Springtime in Patagonia, Seen From Space
NASA's Terra satellite captured this striking image of springtime in Patagonia, the mountainous region at the tip of South America, on Sept. 24, 2012.
CREDIT: Jeff Schmaltz, MODIS Rapid Response Team, NASA/GSFC.
NASA's Terra satellite captured this striking image of springtime in Patagonia, the mountainous region at the tip of South America, on Sept. 24.
Patagonia comprises parts of Chile and Argentina. Although there are no borders overlaid on the image, Chile lies roughly to the west of the Andes Mountains, which run from north to south and are snow-capped in this image.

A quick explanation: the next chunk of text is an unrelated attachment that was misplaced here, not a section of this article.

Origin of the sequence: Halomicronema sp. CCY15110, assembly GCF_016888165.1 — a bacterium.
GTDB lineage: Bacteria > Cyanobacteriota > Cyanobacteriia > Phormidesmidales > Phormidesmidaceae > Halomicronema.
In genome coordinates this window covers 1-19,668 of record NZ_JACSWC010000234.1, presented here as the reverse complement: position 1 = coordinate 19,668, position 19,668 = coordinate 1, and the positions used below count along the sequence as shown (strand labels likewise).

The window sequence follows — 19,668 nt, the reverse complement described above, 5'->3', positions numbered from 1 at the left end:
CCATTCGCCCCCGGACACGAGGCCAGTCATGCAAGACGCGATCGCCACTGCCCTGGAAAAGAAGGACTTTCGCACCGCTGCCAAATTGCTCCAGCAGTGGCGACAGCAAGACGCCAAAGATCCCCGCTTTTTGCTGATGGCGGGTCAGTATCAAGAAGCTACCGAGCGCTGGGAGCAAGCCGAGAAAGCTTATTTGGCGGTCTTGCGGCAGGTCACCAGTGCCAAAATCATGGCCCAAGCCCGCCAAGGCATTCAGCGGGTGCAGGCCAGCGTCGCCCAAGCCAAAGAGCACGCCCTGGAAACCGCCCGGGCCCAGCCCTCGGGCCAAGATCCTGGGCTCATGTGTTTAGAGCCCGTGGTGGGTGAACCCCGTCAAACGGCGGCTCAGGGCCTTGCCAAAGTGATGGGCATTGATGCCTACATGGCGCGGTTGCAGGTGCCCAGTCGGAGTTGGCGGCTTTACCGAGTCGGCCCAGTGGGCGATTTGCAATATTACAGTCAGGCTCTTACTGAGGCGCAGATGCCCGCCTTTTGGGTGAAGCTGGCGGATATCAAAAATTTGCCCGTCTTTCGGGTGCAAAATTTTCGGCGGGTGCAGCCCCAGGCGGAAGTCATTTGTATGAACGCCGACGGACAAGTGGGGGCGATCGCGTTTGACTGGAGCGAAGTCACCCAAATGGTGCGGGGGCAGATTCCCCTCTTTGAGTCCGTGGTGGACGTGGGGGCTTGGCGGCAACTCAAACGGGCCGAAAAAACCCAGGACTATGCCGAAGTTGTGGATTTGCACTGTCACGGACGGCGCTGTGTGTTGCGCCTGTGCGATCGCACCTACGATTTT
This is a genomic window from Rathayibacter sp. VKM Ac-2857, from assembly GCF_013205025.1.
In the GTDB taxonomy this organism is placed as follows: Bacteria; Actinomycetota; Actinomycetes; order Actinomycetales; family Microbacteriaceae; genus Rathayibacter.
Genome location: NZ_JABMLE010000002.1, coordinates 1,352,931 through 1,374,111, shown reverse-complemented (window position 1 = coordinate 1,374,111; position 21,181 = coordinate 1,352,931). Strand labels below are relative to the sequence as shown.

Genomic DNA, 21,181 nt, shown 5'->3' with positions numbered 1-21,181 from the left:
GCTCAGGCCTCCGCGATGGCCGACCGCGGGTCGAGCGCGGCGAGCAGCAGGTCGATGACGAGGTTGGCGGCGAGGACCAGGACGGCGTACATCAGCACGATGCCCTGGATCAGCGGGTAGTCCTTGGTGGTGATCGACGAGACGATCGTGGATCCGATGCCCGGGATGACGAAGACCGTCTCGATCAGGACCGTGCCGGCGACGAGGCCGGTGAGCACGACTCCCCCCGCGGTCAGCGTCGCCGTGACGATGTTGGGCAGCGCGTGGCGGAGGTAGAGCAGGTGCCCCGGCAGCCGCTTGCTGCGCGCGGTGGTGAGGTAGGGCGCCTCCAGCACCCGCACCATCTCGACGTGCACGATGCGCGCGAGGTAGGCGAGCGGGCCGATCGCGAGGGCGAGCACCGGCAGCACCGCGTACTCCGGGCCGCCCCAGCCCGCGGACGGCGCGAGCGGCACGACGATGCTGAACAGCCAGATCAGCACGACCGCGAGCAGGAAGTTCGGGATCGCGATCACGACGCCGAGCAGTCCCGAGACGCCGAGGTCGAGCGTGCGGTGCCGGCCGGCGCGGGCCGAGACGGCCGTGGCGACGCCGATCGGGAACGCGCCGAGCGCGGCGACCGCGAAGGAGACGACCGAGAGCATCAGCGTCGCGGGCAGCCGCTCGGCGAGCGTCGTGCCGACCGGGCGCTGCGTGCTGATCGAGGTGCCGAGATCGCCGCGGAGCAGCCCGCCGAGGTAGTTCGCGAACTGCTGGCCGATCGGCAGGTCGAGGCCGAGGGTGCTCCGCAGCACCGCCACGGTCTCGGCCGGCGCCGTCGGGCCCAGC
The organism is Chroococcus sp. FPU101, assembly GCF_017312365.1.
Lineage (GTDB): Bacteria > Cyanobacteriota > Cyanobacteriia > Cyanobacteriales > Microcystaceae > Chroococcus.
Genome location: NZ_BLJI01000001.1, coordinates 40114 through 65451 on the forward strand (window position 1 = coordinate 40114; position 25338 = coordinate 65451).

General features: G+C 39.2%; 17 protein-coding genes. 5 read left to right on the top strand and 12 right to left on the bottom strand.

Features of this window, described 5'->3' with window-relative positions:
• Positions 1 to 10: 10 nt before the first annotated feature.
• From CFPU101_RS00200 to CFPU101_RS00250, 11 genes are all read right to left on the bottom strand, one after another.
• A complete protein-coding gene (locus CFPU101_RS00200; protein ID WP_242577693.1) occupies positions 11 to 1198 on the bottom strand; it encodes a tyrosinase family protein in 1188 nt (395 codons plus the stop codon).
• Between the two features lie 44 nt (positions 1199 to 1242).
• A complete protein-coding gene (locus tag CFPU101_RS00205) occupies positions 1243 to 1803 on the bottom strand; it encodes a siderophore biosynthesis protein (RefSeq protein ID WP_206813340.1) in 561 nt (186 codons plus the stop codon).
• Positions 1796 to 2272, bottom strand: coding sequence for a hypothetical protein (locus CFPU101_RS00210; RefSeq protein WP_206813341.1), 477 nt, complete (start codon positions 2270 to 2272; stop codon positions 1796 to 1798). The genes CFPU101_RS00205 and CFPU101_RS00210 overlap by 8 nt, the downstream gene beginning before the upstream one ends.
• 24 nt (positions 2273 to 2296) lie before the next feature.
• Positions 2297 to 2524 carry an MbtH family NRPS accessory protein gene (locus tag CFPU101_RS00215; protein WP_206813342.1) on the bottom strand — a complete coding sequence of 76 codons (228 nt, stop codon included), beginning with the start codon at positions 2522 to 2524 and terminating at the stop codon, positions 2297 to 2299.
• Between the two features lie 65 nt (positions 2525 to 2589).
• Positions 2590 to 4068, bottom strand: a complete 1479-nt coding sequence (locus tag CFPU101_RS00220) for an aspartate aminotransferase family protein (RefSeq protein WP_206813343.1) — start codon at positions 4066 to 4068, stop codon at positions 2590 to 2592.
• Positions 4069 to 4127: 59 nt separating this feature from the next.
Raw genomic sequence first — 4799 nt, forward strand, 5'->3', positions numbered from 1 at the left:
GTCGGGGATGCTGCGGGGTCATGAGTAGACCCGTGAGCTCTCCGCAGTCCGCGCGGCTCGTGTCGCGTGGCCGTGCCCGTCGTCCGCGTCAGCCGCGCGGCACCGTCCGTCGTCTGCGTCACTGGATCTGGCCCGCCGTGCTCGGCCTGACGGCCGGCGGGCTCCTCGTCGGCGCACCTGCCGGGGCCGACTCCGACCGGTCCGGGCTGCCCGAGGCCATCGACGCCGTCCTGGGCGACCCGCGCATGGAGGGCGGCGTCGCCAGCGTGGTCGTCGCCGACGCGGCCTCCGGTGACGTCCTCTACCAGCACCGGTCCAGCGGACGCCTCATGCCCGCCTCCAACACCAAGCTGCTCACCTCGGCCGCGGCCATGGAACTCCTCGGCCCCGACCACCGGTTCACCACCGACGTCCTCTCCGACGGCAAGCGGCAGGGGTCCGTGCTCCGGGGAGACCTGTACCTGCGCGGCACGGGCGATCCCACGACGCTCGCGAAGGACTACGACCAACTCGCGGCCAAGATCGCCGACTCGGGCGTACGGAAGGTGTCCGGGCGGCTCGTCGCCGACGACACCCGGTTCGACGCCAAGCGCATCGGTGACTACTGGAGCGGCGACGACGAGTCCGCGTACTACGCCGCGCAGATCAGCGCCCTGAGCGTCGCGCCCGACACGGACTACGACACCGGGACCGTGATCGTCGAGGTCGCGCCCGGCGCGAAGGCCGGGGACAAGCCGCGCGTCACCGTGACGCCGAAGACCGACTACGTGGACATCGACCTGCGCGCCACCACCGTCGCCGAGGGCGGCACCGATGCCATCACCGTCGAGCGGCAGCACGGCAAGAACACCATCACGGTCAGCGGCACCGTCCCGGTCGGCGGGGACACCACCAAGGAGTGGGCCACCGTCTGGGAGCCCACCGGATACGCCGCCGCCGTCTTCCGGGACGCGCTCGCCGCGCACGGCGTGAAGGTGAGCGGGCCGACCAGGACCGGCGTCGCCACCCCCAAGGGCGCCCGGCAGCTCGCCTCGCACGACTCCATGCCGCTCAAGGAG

One of the most stunning features along the Andes is a series of bright blue glacial lakes. The southernmost portion of this mountain range remains quite cold year-round, and is home to vast glaciers and the Southern Patagonian Icefield.
Moving east from the towering Andes the land gives way to enormous plains, while in the west the land is covered in green foliage, even in early spring. (While fall is in full swing in the Northern Hemisphere, it is spring in the Southern Hemisphere.)
Springtime in Patagonia, like spring in most places, is a time of change and rebirth. Many wildflowers bloom, including a stark red plant known as the Chilean firebush. Flocks of migrating birds cross the land. By November, about 150,000 Magellanic penguins will return to the Chilean coast to raise their young. Spring is also the time for the birth of baby guanacos, a llama-like species found in Patagonia.
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